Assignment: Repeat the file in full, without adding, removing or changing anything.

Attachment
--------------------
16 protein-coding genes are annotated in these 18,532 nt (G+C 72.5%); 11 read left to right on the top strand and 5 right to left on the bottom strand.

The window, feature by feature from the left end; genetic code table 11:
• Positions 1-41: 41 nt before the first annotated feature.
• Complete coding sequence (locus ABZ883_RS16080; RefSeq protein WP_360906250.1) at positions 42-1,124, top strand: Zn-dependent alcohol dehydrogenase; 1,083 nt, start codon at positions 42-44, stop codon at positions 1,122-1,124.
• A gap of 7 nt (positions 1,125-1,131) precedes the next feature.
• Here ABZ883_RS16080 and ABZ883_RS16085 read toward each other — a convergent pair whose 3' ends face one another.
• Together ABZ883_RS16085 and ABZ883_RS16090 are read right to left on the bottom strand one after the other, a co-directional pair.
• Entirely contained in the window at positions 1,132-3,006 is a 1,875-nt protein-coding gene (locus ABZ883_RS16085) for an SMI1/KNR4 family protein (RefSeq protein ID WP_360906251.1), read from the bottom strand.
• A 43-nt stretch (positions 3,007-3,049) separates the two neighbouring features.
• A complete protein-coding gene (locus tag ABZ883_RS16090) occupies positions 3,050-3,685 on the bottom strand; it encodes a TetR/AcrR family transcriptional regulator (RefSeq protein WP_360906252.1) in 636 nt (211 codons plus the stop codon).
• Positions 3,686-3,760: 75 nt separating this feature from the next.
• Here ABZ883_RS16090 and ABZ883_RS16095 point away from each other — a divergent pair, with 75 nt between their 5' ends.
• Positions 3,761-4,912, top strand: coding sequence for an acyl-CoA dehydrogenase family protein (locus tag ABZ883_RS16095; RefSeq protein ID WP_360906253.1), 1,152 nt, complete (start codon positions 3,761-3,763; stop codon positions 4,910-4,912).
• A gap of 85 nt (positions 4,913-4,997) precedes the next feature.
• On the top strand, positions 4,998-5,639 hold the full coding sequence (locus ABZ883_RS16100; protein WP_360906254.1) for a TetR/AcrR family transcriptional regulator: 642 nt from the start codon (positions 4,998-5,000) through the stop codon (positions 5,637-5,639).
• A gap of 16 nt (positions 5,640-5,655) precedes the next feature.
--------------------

16 protein-coding genes are annotated in these 18,532 nt (G+C 72.5%); 11 read left to right on the top strand and 5 right to left on the bottom strand.

The window, feature by feature from the left end; genetic code table 11:
• Positions 1-41: 41 nt before the first annotated feature.
• Complete coding sequence (locus ABZ883_RS16080; RefSeq protein WP_360906250.1) at positions 42-1,124, top strand: Zn-dependent alcohol dehydrogenase; 1,083 nt, start codon at positions 42-44, stop codon at positions 1,122-1,124.
• A gap of 7 nt (positions 1,125-1,131) precedes the next feature.
• Here ABZ883_RS16080 and ABZ883_RS16085 read toward each other — a convergent pair whose 3' ends face one another.
• Together ABZ883_RS16085 and ABZ883_RS16090 are read right to left on the bottom strand one after the other, a co-directional pair.
• Entirely contained in the window at positions 1,132-3,006 is a 1,875-nt protein-coding gene (locus ABZ883_RS16085) for an SMI1/KNR4 family protein (RefSeq protein ID WP_360906251.1), read from the bottom strand.
• A 43-nt stretch (positions 3,007-3,049) separates the two neighbouring features.
• A complete protein-coding gene (locus tag ABZ883_RS16090) occupies positions 3,050-3,685 on the bottom strand; it encodes a TetR/AcrR family transcriptional regulator (RefSeq protein WP_360906252.1) in 636 nt (211 codons plus the stop codon).
• Positions 3,686-3,760: 75 nt separating this feature from the next.
• Here ABZ883_RS16090 and ABZ883_RS16095 point away from each other — a divergent pair, with 75 nt between their 5' ends.
• Positions 3,761-4,912, top strand: coding sequence for an acyl-CoA dehydrogenase family protein (locus tag ABZ883_RS16095; RefSeq protein ID WP_360906253.1), 1,152 nt, complete (start codon positions 3,761-3,763; stop codon positions 4,910-4,912).
• A gap of 85 nt (positions 4,913-4,997) precedes the next feature.
• On the top strand, positions 4,998-5,639 hold the full coding sequence (locus ABZ883_RS16100; protein WP_360906254.1) for a TetR/AcrR family transcriptional regulator: 642 nt from the start codon (positions 4,998-5,000) through the stop codon (positions 5,637-5,639).
• A gap of 16 nt (positions 5,640-5,655) precedes the next feature.